Footwork documentarian Wills Glasspiegel once pointed out that RP Boo's hypnotic vocal loops—taunts and threats like "motherfuck your favorite DJ" that often stretch from a track's head to tail—produce an effect not unlike Steve Reich's tape recorder experiments, "It's Gonna Rain" or "Come Out." The way we perceive a familiar sound changes as it loops over and over; it starts to lose its original sense while accumulating new dimensions and warped contours. Glasspeigel called it a "battle trance"—a state of heightened focus that contorts the flow of time and leaves dancers attuned to subtle shifts and tensions. Part of what makes Boo's beats so arresting, then, is a tension between this trance tendency and the erratic elements of his music: sudden outbursts of opera singing, cacophonous drum machine explosions, aggressive interjections about stealing your girlfriend. Combined with his knack for creepy, cinematic ambience, it leaves the listener paranoid, waiting for something to jump out from around a corner.
Fingers, Bank Pads & Shoe Prints is not as flashy as Boo's previous album, Legacy. That record was characterized by a mathematical rhythmic intensity, exemplified by head-spinning arrangement techniques—like looping a sample that is two-thirds the track's speed, so that it doesn't sit quite correctly but occasionally meets up with the downbeat. This new LP is understated by comparison, with fewer jarring moments and more shifting grooves.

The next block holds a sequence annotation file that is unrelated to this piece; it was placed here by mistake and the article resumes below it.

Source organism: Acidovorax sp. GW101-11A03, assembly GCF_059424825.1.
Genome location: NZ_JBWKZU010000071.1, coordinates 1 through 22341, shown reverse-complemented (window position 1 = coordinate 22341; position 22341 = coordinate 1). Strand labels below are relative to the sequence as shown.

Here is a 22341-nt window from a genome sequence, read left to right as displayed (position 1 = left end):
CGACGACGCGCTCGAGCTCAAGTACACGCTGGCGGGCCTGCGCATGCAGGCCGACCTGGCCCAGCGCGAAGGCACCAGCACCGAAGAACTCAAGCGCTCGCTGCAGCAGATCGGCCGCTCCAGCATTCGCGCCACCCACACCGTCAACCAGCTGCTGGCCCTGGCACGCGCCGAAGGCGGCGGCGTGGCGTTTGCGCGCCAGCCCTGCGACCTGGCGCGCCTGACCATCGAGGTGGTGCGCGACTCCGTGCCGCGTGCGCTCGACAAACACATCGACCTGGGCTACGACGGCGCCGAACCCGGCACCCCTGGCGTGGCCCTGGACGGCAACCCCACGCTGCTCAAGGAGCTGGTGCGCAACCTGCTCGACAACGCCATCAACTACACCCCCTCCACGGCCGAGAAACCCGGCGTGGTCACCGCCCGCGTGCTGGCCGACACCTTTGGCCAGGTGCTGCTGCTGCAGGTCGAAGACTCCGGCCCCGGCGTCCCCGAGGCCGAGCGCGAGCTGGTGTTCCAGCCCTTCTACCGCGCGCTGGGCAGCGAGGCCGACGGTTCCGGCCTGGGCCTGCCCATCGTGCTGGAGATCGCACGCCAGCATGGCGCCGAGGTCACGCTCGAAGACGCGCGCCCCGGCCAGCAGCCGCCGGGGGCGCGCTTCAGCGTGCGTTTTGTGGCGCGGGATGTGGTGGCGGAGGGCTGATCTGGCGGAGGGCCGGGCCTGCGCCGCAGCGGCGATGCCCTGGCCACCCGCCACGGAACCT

At times, Fingers recalls RP Boo's early productions—such as those from his recent Classics reissue on Planet Mu—which foreshadowed many of the stylized syncopations to come, but didn't quite break from the party-ready rhythms of '90s ghetto house. Tracks like "Bang'n On King Dr." and "Heat From Us" have elements of high drama, but they're also easy to grab on to and ride; four-to-the-floor rhythms and spastic samples lock effortlessly into place after a couple laps around the track. "Daddy's Home" is a classic RP Boo outing, with vintage action movie samples blaring under thick soul singing that cuts abruptly in and out of the mix. On the other hand, "Let’s Dance Again" is built on buoyant vocal harmonies that bring out Boo's soft and sensitive side. It goes to show that progress often requires a look back at the past, and proves that—although he's been in the game since literally inventing footwork nearly two decades ago—RP Boo is continuing to develop as an artist.